I am grateful that I am part of a church family that feels comfortable talking to me about the lessons I preach, for it gives me the opportunity to reflect and at times clarify something I said or on other occasions, correct it. Last week I used a quote concerning the Old Law that, upon reflection, could leave someone asking the question, “Where was their hope?” It is this very question I seek to bring insight to.
Let’s begin with something the apostle Paul wrote to the church in Galatia. He said, “For as many as are of the works of the law are under the curse; for it is written, ‘Cursed is everyone who does not continue in all things which are written in the book of the law, to do them.’” (Galatians 3:10) He goes on to say that the “man who does them [the Law] shall live by them.” (Galatians 3:12) Why would such a man be cursed? It’s not that the law was somehow imperfect (Romans 7:12 says it was “holy, just and good.”); but rather, “the flesh” of man was weak (Romans 8:3; Hebrews 8:8), unable to maintain it perfectly; and thus, revealed man’s imperfection. Paul said it this way in Romans 3:20, “Therefore by the deeds of the law no flesh will be justified in His sight, for by the law is the knowledge of sin.” (Romans 3:20) The very fact that sacrifices were continuously needed, revealed man’s inability to live righteously, that is, perfectly, while under the old law. As one person put it, “The Law is therefore, not meant to save, but rather strip us of all hope of looking to self for salvation…” Where then, is their hope prior to Christ’s work on the cross?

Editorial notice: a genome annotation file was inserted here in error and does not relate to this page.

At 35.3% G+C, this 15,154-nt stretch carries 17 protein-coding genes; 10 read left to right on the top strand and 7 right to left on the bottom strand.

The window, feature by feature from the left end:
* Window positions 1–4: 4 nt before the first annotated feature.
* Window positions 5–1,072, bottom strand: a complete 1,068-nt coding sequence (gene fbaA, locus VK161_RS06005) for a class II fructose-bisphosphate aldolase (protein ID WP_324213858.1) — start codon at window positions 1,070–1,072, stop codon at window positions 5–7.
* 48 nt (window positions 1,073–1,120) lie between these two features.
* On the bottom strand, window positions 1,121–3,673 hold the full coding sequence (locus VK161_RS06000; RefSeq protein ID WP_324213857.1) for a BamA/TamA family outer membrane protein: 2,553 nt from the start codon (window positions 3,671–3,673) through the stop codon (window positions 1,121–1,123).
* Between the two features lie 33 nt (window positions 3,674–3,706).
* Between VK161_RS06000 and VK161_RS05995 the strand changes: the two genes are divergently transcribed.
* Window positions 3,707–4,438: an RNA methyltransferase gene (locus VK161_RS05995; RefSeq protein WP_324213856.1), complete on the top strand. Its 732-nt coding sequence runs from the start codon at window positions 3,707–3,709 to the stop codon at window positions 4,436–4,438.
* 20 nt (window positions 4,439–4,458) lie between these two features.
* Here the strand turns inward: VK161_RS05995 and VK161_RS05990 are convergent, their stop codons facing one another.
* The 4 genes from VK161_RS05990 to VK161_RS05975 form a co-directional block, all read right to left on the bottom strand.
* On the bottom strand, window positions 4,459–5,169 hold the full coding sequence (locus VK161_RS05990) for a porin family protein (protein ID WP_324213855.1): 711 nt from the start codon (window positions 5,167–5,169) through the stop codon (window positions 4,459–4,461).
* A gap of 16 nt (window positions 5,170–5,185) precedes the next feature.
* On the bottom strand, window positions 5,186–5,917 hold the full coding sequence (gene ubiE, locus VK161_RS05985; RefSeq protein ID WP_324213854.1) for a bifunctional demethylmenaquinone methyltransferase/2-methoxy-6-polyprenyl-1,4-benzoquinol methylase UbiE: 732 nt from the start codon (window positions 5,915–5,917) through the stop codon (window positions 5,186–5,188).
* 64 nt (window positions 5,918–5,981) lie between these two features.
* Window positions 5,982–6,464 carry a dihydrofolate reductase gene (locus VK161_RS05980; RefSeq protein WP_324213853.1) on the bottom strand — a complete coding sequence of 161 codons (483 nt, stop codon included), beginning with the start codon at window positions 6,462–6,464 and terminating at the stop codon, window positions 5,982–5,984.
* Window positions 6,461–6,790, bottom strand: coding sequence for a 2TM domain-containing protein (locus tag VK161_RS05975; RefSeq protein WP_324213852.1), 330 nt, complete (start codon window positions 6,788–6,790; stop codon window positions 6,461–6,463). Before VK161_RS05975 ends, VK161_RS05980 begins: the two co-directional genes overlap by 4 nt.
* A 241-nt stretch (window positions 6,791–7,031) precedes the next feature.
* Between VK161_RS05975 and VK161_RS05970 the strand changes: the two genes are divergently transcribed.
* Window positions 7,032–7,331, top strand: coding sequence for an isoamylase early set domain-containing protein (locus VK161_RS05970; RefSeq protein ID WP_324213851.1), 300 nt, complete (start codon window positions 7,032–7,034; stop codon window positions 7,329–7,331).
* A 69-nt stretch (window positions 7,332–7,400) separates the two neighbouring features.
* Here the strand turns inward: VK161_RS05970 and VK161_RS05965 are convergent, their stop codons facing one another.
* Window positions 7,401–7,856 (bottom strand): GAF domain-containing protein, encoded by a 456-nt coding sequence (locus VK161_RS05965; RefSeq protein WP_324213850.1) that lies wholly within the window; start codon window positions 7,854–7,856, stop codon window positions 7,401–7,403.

Hope was in the mind of God before the foundation of the world (Ephesians 1:4), in His redemptive plan spoken of long before the Old Law would come into view. At the fall of man God promised, saying to the serpant, “And I will put enmity Between you and the woman, and between your seed and her Seed; He shall bruise your head, and you shall bruise His heel.” (Genesis 3:15) This promise was revealed again to Abram (soon to be called Abraham) saying that “all the families of the earth shall be blessed” (Genesis 12:3; 17:5) through him. Now listen to what Paul writes to the church in Galatia, “And the Scripture, foreseeing that God would justify the Gentiles by faith, preached the gospel [that is, good news] to Abraham beforehand, saying, ‘In you all the nations shall be blessed.’” (Galatians 3:8) That seed promise given to Abraham was fulfilled through Christ (Galatians 3:16), their good news, as well as ours.
And all these, having obtained a good testimony through faith,
did not receive the promise, God having provided something better
for us, that they should not be made perfect apart from us.
So, where was their hope? It could not be in the Law, or in their ability to keep the Law. The Law exposed the sin problem and sought to point man towards the solution. Thus, their hope, as well as ours, is placed in God’s redemptive plan, which found its fulfillment in Christ’s sufficient work on the cross. Dennis